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Review: Alan Lomax’s American Patchwork

Review: Alan Lomax’s American Patchwork

Alan Lomax was one of the few non-musicians—perhaps the only one—whose influence on American music rivals that of the greatest artists.

He spent the whole of his life studying, collecting, analyzing, and disseminating traditional music, especially that of his own country. Great artists like Muddy Waters might never have gotten their big break if not for Lomax. Other artists, like Bob Dylan, might never have been exposed to formative influences.

Rivers of song flowed through this man, who was never rich, who never held an academic post, who often operated with no institutional backing, and who remains comparatively little known. This is not entirely the public’s fault. Lomax was a genius when it came to finding wellsprings of musical traditions, but he was not so adept at self-promotion. It took him decades, for example, to find a publisher for his writings on blues music, The Land Where the Blues Began—a book that was finally published in 1995, some forty years after the events it describes. (More unfortunately still, the book is ultimately disappointing and disorganized.)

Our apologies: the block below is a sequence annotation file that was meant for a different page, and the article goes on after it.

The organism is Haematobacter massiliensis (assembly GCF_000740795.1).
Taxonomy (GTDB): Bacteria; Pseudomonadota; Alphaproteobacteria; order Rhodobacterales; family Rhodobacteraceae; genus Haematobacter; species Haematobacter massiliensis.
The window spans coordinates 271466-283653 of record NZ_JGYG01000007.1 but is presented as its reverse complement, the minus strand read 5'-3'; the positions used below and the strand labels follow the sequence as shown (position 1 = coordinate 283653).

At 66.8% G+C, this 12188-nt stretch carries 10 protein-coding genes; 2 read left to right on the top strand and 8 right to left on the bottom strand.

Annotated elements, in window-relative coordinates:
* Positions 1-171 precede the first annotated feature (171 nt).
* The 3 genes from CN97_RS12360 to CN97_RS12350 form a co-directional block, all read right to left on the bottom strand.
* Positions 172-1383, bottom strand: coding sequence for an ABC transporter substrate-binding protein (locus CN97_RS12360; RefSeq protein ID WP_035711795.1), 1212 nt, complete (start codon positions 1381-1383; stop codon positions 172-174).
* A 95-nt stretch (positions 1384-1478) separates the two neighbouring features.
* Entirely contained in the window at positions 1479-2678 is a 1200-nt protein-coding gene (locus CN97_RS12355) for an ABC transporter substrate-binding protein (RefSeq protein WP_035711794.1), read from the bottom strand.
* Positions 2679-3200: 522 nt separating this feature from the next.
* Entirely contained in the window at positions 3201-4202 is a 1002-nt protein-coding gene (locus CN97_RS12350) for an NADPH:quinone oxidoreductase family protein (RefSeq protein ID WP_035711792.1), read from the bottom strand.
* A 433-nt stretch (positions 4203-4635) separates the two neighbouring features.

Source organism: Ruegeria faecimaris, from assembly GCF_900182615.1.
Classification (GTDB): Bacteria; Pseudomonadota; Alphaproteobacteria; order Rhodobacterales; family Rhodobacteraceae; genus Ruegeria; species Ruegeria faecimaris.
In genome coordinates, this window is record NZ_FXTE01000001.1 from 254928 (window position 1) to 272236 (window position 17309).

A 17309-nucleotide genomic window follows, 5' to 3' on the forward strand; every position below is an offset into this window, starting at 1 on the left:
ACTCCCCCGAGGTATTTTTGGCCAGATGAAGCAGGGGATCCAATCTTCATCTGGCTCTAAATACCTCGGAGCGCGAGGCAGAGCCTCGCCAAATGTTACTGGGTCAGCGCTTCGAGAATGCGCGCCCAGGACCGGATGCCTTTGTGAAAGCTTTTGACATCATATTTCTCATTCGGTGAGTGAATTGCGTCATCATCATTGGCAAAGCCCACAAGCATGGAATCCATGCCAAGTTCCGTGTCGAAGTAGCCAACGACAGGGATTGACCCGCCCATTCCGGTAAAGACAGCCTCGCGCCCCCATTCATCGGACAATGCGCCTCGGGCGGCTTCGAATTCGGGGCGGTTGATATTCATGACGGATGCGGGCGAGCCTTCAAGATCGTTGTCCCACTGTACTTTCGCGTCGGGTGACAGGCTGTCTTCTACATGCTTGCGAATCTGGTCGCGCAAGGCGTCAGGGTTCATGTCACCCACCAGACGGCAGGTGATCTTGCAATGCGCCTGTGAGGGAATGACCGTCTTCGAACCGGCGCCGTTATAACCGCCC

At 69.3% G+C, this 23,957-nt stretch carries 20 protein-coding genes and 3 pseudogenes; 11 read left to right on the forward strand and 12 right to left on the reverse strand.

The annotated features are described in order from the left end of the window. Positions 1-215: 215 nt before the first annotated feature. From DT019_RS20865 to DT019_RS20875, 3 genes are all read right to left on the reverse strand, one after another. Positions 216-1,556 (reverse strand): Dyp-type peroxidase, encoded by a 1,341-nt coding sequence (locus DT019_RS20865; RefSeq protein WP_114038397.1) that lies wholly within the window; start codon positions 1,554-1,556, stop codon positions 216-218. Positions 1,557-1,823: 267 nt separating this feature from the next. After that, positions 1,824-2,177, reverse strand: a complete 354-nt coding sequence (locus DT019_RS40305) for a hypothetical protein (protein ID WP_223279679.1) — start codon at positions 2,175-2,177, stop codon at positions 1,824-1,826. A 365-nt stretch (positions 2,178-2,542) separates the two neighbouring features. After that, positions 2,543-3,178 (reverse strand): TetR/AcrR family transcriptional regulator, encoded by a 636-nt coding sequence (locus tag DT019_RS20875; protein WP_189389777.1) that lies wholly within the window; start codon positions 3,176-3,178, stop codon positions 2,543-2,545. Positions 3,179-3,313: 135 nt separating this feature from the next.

As another pertinent example of Lomax’s troubles with finding backers, there is a gap of twelve years between the release of the pilot of his American Patchwork documentary series (1979) and the rest of the programs (1991). Yet whatever he lacked in persuasiveness, he made up for in perseverance. However long it took, Lomax did eventually complete his documentaries on American music, which are now free to stream on folkstreams.net. And they are a treasure.